Return to Home Index
Return to Electrical Index
Return to Plug Cable Details

Miscellaneous Information About the LX200 Classic Ports

A number of ports on the LX200 control panel are described below.  In some cases these are not clearly described in the instruction manual.

There is a port labeled AUX.  This port was originally designed to be used with encoders which were available for the LX200 many years ago when it was introduced.  When the encoders did not sell, they were eliminated and the port was relabled AUX.  A very modest power is available from this port.  It only provides +5 volts at some unknown, but modest current.  I believe that a modest logic circuit could be operated from it if it required only tens of milliamps. There is no other known use.  The signals which might be available at this port are undocumented.  They seem to be logic level input and output signals such as one would expect from standard encoders.

There is a port labeled RS232.  This is a standard 232 port but it contains connections for two 232 ports.  One is connected with the standard 232 cable which in turn connects to a computer. To use both of the ports, a special cable must be made up.   The connections for this cable are as follows.   The pins are numbered from the left to the right looking at the front of the LX200 control panel.  (Note this is NOT the strange numbering shown in the Meade operation manual.)

pin  1    +12 volt power
pin  2    Ground   Note that this ground is not the same as the return power socket ground, there is a 0.1 ohm resistor which is used to measure power supply currect between the two and thus some 0.05 volts potential.
pin  3    Misc. Transmit
pin  4    LX200 Transmit
pin  5    LX200 Receive
pin  6    Misc. Receive

The normal LX200 transmit and receive lines go to the computer receive and transmit lines.  The second set of lines on pins 3 and 6 then can go to another serial port on the computer.  They go to the computers receive and transmit pins respectively.  DB type connectors which connect to most computers are either DB9 or DB25 types which fit the serial connectors on the computer.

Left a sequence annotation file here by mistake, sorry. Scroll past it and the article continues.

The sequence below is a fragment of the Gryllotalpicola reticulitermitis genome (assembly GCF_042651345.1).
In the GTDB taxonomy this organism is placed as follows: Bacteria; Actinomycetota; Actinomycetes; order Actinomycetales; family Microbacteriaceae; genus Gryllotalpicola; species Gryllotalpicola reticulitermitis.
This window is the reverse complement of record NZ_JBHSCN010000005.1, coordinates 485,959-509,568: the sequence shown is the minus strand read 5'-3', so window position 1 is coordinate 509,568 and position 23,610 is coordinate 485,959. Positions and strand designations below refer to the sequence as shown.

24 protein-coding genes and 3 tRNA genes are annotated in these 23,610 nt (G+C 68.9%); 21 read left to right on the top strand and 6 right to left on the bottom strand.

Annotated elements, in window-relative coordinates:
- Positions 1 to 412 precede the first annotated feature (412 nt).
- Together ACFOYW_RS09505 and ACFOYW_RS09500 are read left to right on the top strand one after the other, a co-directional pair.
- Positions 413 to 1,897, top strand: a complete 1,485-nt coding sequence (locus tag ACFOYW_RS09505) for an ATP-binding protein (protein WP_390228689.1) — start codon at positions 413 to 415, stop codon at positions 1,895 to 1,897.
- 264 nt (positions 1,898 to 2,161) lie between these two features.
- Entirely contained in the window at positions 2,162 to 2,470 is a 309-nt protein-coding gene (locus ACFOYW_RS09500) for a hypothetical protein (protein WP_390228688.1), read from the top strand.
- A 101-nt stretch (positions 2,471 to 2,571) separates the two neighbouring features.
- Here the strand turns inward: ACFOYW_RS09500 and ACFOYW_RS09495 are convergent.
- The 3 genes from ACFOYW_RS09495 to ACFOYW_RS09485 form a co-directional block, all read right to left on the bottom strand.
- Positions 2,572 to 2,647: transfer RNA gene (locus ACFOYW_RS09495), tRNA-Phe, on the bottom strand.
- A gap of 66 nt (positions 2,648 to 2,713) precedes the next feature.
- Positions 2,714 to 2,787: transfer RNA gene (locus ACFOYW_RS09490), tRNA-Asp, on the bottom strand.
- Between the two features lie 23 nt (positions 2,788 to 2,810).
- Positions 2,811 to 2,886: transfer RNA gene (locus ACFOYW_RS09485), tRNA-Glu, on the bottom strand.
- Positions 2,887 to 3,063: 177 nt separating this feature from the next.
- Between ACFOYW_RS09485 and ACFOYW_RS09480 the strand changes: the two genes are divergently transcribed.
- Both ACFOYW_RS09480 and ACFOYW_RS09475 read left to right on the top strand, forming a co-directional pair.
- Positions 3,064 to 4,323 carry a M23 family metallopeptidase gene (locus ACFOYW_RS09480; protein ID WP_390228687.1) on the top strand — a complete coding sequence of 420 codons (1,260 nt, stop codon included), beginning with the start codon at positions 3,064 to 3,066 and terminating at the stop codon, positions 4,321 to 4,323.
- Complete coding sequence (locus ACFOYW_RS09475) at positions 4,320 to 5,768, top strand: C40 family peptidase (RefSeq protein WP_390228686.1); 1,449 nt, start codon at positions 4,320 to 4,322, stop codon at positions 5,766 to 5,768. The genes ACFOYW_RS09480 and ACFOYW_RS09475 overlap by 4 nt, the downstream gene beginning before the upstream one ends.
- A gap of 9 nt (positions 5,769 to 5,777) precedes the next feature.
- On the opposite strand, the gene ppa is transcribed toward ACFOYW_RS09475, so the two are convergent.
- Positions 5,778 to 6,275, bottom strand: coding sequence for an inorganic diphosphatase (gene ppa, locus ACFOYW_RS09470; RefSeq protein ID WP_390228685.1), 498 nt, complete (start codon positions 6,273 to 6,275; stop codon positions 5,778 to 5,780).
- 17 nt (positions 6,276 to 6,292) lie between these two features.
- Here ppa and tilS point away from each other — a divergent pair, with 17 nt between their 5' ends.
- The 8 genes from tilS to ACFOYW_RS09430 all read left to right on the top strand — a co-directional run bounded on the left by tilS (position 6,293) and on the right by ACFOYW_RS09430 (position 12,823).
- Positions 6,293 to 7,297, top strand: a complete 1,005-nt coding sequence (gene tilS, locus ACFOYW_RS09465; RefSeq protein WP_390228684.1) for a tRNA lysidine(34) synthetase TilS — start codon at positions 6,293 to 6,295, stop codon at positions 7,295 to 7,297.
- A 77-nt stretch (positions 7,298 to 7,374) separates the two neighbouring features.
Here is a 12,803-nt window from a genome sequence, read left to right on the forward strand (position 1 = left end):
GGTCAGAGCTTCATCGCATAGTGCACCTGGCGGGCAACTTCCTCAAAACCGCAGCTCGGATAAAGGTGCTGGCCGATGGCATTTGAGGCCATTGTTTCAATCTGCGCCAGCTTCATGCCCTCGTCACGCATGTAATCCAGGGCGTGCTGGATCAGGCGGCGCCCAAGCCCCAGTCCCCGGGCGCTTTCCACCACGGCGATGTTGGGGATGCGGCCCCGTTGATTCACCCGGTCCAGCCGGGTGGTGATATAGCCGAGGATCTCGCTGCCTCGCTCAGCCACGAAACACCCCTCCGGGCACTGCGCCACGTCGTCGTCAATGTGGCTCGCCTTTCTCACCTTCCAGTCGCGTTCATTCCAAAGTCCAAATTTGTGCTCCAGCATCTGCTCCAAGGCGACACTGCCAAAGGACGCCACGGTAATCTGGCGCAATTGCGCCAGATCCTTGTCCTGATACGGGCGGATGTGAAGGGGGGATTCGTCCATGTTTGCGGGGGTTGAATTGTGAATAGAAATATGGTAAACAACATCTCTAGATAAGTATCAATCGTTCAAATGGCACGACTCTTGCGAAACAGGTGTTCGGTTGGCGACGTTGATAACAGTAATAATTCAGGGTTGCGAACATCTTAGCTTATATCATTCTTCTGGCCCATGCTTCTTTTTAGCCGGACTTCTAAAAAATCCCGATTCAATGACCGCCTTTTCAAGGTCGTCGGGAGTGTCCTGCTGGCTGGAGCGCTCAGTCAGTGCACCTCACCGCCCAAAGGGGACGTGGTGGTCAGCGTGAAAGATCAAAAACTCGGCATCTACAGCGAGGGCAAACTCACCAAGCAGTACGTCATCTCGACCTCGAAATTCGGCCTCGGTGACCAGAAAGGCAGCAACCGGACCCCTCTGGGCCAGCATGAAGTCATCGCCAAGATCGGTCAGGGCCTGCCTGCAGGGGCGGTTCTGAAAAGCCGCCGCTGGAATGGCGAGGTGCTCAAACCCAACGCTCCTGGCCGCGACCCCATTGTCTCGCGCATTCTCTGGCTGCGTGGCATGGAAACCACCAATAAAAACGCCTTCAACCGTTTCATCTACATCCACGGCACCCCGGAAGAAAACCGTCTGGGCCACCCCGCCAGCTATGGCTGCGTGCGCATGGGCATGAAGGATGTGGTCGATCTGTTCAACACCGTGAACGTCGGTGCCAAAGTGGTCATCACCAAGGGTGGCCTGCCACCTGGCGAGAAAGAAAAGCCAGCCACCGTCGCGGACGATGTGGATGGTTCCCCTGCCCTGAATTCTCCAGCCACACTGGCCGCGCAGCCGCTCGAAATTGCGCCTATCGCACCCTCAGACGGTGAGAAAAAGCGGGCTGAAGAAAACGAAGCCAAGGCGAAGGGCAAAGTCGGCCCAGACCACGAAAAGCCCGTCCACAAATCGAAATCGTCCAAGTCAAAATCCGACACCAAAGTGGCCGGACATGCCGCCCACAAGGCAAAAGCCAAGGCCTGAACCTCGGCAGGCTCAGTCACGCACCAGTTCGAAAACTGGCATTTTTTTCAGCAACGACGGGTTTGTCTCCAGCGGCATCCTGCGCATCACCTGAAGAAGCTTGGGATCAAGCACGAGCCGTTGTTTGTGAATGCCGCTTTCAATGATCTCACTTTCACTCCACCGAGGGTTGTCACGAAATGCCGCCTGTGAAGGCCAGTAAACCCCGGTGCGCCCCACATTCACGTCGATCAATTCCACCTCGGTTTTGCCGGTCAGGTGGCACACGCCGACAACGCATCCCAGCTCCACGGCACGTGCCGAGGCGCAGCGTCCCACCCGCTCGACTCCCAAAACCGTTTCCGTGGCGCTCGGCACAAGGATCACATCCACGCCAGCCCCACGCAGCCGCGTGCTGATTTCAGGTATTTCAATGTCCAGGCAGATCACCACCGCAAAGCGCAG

Modular plugs and the necessary crimper as well as wire are available from electronics supply houses such as Radio Shack or Newark Electronics.

There is a port labeled Focuser.   This port provides power to the Meade focuser with two speeds controlled from the keypad.  It might be noted that the low speed works ok if the telescope is powered from 18 v but may not work for 12 v.  Some other, non-Meade,  focusers will also work from this output.

There is a port labeled Reticule  This port provides both variable intensity and blinking modes for the Meade 9 mm illuminated eyepiece.  (or similar eyepieces)  Note that the ground terminal on this connector is not at the same potential as the return ground on the power supply socket.  There is a 0.1 ohm resistor between the two which is used to measure the power supply current.

There is a port labeled Keypad.   This port of course goes to the Keypad.   The keypad should not be plugged in or unplugged when the telescope power on.  Permanent damage can be caused to either or both the keypad and computer boards.  Excessively long cables, greater than 50 feet, should not be used unless a heavier ground wire is supplied.  The four wire cable carries ground, power to the keypad and the two signal lines.  The signals to and from the keypad are serial digital signals.  These are discussed in detail elsewhere on this web site.